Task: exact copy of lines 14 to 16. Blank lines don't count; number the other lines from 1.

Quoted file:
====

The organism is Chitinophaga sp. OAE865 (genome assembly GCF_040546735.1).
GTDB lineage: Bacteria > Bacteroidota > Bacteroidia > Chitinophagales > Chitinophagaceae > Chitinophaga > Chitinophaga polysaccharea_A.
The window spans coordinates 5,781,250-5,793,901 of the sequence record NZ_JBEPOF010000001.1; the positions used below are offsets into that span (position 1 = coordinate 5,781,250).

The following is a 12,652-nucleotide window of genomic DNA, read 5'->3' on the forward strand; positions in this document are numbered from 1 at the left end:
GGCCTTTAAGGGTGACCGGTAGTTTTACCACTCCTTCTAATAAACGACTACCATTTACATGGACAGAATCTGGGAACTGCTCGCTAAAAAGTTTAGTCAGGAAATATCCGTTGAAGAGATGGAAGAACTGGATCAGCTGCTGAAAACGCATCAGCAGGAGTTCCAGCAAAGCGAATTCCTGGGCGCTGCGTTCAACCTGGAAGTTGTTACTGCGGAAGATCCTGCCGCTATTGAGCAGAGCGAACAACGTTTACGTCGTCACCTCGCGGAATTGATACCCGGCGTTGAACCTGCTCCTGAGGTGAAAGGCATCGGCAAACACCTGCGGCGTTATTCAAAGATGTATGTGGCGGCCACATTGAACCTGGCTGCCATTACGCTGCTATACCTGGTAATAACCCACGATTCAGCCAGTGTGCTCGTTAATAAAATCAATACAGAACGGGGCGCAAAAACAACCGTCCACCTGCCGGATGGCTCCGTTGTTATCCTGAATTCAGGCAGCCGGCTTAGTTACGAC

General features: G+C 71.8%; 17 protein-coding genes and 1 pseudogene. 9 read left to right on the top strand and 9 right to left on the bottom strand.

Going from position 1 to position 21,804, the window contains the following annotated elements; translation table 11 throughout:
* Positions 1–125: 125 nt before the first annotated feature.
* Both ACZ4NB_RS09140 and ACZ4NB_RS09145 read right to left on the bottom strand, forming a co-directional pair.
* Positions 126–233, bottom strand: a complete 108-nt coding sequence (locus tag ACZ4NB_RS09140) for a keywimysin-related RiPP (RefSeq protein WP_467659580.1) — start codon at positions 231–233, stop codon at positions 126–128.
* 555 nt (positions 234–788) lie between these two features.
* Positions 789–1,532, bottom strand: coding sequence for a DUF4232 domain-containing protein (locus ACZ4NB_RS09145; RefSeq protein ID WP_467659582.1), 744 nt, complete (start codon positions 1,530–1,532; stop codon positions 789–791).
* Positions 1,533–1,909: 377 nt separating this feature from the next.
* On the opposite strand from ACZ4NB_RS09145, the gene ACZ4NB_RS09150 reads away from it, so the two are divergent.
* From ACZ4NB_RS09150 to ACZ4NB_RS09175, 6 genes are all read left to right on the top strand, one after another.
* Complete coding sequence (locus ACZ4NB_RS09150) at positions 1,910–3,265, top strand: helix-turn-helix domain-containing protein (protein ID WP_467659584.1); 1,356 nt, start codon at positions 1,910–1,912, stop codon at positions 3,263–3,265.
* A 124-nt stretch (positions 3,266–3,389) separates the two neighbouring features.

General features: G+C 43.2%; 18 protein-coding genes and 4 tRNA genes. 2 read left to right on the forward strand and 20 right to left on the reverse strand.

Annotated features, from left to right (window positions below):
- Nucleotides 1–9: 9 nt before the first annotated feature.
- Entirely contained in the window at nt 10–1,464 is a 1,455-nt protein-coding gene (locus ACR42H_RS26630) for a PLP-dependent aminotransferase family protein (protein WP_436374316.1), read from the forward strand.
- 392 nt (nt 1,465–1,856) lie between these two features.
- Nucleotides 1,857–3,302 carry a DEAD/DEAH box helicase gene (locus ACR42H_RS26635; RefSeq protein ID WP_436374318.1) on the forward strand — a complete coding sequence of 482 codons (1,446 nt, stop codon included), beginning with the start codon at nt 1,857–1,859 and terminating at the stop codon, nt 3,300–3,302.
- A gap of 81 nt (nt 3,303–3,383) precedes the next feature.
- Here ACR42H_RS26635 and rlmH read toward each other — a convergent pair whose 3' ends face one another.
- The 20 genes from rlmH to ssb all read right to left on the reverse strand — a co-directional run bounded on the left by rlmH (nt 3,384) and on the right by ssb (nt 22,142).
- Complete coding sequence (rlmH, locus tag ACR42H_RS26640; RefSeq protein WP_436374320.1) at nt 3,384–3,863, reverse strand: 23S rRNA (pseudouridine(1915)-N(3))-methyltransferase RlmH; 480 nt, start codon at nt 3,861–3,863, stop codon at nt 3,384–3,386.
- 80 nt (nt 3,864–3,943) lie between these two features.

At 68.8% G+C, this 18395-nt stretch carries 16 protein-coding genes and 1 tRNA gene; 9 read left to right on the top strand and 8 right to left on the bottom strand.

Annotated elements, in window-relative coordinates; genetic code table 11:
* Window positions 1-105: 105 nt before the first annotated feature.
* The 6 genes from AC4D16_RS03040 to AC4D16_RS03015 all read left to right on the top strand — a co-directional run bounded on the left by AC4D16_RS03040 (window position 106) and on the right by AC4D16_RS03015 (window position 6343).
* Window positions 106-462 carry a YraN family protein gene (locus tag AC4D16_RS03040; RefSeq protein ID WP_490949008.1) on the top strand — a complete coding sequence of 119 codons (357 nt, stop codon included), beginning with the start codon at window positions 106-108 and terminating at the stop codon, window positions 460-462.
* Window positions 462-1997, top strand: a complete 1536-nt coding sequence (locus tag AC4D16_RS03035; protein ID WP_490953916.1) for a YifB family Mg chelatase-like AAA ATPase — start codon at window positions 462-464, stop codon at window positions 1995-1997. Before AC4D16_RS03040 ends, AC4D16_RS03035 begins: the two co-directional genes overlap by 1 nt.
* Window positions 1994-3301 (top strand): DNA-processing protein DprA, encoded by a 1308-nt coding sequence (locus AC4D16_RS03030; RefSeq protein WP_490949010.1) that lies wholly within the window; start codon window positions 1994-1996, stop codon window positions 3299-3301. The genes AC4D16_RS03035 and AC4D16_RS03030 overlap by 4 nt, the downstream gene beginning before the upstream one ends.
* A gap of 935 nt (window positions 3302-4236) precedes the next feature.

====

* On the opposite strand from ACZ4NB_RS09145, the gene ACZ4NB_RS09150 reads away from it, so the two are divergent.
* From ACZ4NB_RS09150 to ACZ4NB_RS09175, 6 genes are all read left to right on the top strand, one after another.
* Complete coding sequence (locus ACZ4NB_RS09150) at positions 1,910–3,265, top strand: helix-turn-helix domain-containing protein (protein ID WP_467659584.1); 1,356 nt, start codon at positions 1,910–1,912, stop codon at positions 3,263–3,265.